Information and communication technology has changed the way in which banks provide services to its customers. These days the customers are able to perform their routine banking transactions without even entering the bank premises. ATM is one such development in recent years, which provides remote banking services all over the world, including India. This paper analyzes the development of this self-service banking in India based on the secondary data.
The Information and Communication Technology (ICT) is playing a very important role in the progress and advancement in almost all walks of life. The deregulated environment has provided an opportunity to restructure the means and methods of delivery of services in many areas, including the banking sector. The ICT has been a focused issue in the past two decades in Indian banking. In fact, ICTs are enabling the banks to change the way in which they are functioning. Improved customer service has become very important for the very survival and growth of banking sector in the reforms era. The technological advancements, deregulations, and intense competition due to the entry of private sector and foreign banks have altered the face of banking from one of mere intermediation to one of provider of quick, efficient and customer-friendly services. With the introduction and adoption of ICT in the banking sector, the customers are fast moving away from the traditional branch banking system to the convenient and comfort of virtual banking. The most important virtual banking services are phone banking, mobile banking, Internet banking and ATM banking. These electronic channels have enhanced the delivery of banking services accurately and efficiently to the customers. The ATMs are an important part of a bank’s alternative channel to reach the customers, to showcase products and services and to create brand awareness. This is reflected in the increase in the number of ATMs all over the world. ATM is one of the most widely used remote banking services all over the world, including India. This paper analyzes the growth of ATMs of different bank groups in India.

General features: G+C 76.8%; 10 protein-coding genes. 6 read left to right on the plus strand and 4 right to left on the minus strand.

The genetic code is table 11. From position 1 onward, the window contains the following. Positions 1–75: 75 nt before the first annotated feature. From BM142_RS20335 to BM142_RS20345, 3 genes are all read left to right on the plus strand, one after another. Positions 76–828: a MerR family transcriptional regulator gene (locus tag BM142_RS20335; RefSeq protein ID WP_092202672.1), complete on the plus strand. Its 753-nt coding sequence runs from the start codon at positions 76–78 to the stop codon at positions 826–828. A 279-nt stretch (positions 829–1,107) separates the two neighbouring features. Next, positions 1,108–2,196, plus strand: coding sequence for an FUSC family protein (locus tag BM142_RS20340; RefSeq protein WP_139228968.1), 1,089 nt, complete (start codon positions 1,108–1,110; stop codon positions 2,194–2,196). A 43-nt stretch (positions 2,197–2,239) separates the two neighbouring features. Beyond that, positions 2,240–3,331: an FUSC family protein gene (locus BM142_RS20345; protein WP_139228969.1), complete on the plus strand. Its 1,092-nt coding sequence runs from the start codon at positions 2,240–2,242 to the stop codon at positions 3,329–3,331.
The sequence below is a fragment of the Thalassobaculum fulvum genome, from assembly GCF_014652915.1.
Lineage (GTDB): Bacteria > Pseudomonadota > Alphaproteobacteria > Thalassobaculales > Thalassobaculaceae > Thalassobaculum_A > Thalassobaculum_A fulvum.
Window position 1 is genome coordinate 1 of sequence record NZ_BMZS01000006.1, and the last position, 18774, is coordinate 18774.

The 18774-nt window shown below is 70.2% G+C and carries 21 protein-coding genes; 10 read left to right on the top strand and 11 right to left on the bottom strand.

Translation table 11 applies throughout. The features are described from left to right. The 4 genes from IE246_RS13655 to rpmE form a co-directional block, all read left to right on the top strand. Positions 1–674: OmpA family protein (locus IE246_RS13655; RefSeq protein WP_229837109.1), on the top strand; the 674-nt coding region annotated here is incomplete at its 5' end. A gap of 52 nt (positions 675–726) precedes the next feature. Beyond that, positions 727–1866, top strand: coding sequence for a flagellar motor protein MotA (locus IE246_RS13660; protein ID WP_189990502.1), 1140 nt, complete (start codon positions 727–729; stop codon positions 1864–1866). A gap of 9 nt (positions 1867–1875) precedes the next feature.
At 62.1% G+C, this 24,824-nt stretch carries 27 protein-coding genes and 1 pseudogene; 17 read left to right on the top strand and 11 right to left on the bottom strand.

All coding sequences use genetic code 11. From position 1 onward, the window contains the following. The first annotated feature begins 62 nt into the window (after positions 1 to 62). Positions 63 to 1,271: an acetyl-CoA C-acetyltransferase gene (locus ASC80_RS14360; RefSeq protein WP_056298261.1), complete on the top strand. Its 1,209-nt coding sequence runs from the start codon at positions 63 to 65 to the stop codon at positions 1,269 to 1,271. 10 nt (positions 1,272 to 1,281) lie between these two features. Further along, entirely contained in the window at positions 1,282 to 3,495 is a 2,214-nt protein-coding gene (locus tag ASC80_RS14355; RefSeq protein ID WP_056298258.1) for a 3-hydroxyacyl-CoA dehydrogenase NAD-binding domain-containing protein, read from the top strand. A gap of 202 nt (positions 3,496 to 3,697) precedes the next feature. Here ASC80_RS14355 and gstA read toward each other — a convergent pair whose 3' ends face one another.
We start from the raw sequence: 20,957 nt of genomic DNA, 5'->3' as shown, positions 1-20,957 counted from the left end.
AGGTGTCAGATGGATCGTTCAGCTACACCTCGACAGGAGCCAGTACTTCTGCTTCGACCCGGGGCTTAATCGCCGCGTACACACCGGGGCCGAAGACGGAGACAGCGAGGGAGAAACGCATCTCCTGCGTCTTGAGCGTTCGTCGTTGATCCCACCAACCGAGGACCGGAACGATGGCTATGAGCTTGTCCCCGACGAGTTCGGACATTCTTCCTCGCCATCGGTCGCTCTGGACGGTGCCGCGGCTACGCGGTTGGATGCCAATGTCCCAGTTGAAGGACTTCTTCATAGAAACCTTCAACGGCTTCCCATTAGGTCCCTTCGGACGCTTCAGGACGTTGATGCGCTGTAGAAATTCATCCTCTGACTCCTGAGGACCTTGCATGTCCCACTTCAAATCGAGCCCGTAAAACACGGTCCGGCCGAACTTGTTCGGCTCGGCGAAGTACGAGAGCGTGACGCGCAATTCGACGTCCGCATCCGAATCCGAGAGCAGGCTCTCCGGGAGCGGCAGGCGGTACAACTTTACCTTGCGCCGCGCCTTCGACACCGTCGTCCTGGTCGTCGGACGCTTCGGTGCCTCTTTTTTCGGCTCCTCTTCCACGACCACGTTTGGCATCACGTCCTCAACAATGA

If ATMs are largely available over geographically dispersed areas, the benefit from using an ATM will increase as customers will be able to access their bank accounts from any geographic location. This would imply that the value of an ATM network increases with the number of available ATM locations, and the value of a bank network to a customer will be determined in part by the final network size of the banking system. The statistical information on the growth of branches and ATM network in select countries.
The financial services industry in India has witnessed a phenomenal growth, diversification and specialization since the initiation of financial sector reforms in 1991. Greater customer orientation is the only way to retain customer loyalty and withstand competition in the liberalized world. In a market-driven strategy of development, customer preference is of paramount importance in any economy. Gone are the days when customers used to come to the doorsteps of banks. Now the banks are required to chase the customers; only those banks which are customercentric and extremely focused on the needs of their clients can succeed in their business today.